The other woman paused. “Are you OK, Asia?” she asked. “You just haven’t been acting like yourself lately.”

“And how do you want to tell me to act?” Asia asked too loudly. The noise startled my host, which awoke and started to haul me away through the hallway. I could not make out their words above the whirring around me, but I saw the woman touch Asia’s hand where they stood – Asia’s hands that had once cared for me, patting my soil and testing my leaves, but had long been withheld. The woman walked by me and exited the apartment shortly after.

Asia’s girlfriend re-entered the apartment with a series of bangs, throwing the door open and slamming it closed, allowing the cabinets and drawers to threaten an explosion on her behalf. My vessel carried me to the living room, letting me regain composure between the couches near Asia. Asia did not look up from her book, but I noticed neither was she turning the pages as I had seen her do before in order to read it. She waited for her girlfriend to join her in the living room, but, having calmed the storm of other inanimate threats, her girlfriend stood frowning at the empty chair instead of sitting in it. Asia looked up at her and waited for an explanation.

“I won’t sit where your other woman sat,” her girlfriend said.

Asia asked her to repeat herself and her girlfriend boomed.

“What other woman?” Asia asked.

“The book club,” her girlfriend said again too quietly.

“The book club?” Asia asked.

Her girlfriend swore about it when she repeated the term, then swore about it when she said the color amber out loud.

“How would you even know about the book club?” I heard Asia ask as my vessel fled the noise.

Asia was gone that night. She carried her clothes and bottles of fluids out in load after load as her girlfriend stood watching with crossed arms and dead eyes. I had never been in their room before – my altar from before was along the same wall as its entrance and the closed door prevented my hellscape from expanding to too many rooms – but it struck me how much color emerged from it in her arms. Asia had had a way of lighting up a room when I first came home to her, and I feared all saturation would leave the house with her. She looked twice at me in her final load, even reached to pick up my weighty contraption, and I stretched towards her, but her girlfriend spoke for the first time since their fight to ask “Are you going to pay for that?” and she turned with her full arms and left.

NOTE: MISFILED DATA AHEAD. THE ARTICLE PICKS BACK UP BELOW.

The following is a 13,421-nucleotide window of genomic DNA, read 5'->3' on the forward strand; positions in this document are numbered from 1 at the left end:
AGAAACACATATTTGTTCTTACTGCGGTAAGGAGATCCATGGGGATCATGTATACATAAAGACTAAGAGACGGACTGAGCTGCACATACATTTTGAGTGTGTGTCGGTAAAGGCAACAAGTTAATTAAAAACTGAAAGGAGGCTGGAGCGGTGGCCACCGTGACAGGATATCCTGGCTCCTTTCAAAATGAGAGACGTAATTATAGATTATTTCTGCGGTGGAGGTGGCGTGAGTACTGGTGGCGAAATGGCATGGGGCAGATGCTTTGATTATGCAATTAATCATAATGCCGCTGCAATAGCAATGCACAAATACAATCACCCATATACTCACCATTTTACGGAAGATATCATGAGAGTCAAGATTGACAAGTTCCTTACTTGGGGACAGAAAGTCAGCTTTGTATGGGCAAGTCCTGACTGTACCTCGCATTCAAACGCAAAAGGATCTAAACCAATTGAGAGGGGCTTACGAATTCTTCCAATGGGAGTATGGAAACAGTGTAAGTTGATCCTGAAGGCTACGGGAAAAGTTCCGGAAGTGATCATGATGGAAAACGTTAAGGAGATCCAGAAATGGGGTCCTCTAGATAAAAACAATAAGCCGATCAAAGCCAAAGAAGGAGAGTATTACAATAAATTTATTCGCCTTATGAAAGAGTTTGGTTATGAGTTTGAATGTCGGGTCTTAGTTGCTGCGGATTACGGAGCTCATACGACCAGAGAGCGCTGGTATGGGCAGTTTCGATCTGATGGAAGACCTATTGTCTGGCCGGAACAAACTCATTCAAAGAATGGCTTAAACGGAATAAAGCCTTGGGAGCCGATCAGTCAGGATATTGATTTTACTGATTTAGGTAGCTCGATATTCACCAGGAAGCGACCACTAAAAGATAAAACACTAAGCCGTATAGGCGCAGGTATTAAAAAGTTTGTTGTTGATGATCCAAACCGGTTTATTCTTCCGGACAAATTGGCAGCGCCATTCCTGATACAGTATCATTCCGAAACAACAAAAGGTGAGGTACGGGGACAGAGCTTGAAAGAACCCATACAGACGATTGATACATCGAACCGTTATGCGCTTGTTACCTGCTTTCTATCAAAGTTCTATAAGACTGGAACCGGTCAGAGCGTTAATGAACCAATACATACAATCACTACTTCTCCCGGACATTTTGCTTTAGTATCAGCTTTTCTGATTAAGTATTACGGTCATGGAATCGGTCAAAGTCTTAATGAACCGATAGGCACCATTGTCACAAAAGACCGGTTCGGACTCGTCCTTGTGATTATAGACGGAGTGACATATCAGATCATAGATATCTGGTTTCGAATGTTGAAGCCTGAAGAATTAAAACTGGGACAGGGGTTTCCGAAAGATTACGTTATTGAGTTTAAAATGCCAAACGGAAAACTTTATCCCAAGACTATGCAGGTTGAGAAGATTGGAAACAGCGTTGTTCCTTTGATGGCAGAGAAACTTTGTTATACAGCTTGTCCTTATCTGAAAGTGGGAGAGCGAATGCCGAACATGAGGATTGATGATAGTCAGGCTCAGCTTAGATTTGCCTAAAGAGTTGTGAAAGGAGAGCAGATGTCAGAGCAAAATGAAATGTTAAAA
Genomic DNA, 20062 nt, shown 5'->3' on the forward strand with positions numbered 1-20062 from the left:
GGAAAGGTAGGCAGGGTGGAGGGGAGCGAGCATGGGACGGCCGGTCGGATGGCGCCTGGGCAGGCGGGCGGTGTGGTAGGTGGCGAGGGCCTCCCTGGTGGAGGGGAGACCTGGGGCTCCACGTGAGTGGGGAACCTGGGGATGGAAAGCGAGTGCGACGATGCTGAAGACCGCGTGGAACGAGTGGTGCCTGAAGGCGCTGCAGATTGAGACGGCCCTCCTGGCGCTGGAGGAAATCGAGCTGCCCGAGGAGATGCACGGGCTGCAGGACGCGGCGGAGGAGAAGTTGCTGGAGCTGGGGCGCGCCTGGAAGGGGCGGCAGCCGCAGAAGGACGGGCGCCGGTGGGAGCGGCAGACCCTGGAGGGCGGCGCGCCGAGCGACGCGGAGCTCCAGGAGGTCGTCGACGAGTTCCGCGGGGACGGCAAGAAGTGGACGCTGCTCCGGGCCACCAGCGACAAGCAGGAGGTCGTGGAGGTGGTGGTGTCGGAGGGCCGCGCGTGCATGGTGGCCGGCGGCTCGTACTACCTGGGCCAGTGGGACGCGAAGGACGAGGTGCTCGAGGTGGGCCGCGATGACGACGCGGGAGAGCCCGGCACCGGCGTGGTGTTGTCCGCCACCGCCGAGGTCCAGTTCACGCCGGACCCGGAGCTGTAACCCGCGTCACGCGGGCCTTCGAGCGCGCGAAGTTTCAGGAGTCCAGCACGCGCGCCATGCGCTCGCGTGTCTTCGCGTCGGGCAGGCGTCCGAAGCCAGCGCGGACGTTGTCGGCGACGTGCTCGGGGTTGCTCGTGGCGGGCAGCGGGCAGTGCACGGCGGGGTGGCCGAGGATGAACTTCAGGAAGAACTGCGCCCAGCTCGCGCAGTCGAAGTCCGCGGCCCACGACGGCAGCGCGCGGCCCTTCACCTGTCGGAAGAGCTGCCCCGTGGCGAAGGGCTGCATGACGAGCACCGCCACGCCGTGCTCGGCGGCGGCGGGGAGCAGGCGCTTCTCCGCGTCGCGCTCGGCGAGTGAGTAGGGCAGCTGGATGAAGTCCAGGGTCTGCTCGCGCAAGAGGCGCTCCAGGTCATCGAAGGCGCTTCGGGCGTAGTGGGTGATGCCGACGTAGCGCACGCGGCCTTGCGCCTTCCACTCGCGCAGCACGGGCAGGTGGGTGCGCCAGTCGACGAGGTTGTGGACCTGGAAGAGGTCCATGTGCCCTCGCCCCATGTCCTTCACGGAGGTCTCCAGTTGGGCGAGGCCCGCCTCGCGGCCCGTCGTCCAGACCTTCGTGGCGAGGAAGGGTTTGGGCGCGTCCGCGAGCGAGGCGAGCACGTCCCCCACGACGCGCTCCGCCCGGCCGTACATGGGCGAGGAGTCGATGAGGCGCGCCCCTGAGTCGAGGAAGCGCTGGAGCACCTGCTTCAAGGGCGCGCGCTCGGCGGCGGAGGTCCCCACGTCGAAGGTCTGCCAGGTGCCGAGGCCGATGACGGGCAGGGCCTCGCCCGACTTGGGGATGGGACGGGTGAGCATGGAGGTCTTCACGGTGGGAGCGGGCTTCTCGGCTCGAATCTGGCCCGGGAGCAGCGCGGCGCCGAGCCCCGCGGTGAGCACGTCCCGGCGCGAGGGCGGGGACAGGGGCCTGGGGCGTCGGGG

The sun rose in the morning. Asia’s girlfriend did not leave her bedroom. The sun set that evening.

The sun rose again. Asia’s girlfriend left. The sun set. The sun rose again. Asia’s girlfriend returned.

I was forced to roam the rooms. Everything was still and hallow. My contraption’s steps echoed.

I stopped having a reason to count the days. No one thought to rename me as the weeks passed. The cut flowers wilted, browned, and stank in their vase and still Asia’s girlfriend did not pay them mind. Asia returned one afternoon with a woman from book club in tow. They unplugged the television chords, wrapped up the wires, and carried it halfway out of the apartment. They let it rest on my old table for a moment and Asia bent down to find me below it in the shadows. She had bloomed back into color again, with sunflowers above her eyes and leaves on her body with purple and white daisies. Her nails matched the purple daisies. Customers at my old nursery often decorated themselves with our corpses menacingly, but on her, the floral pattern felt like a token of praise.

She smiled at me like a heat lamp and reached as if to pick me up, but swore when she recognized the same bug as the ones she had found throughout the apartment melded into my metallic pot.

Asia stood back up, removed a set of keys from her dress’s pocket, and threw them on the table, next to the vase where I and my pot used to belong. They carried the TV out and the door closed behind them. The woman did not ask what my name was that week and Asia did not announce it.


Emily Donovan is an MFA student in creative writing at Florida Atlantic University. She can be found on Twitter at @emdons.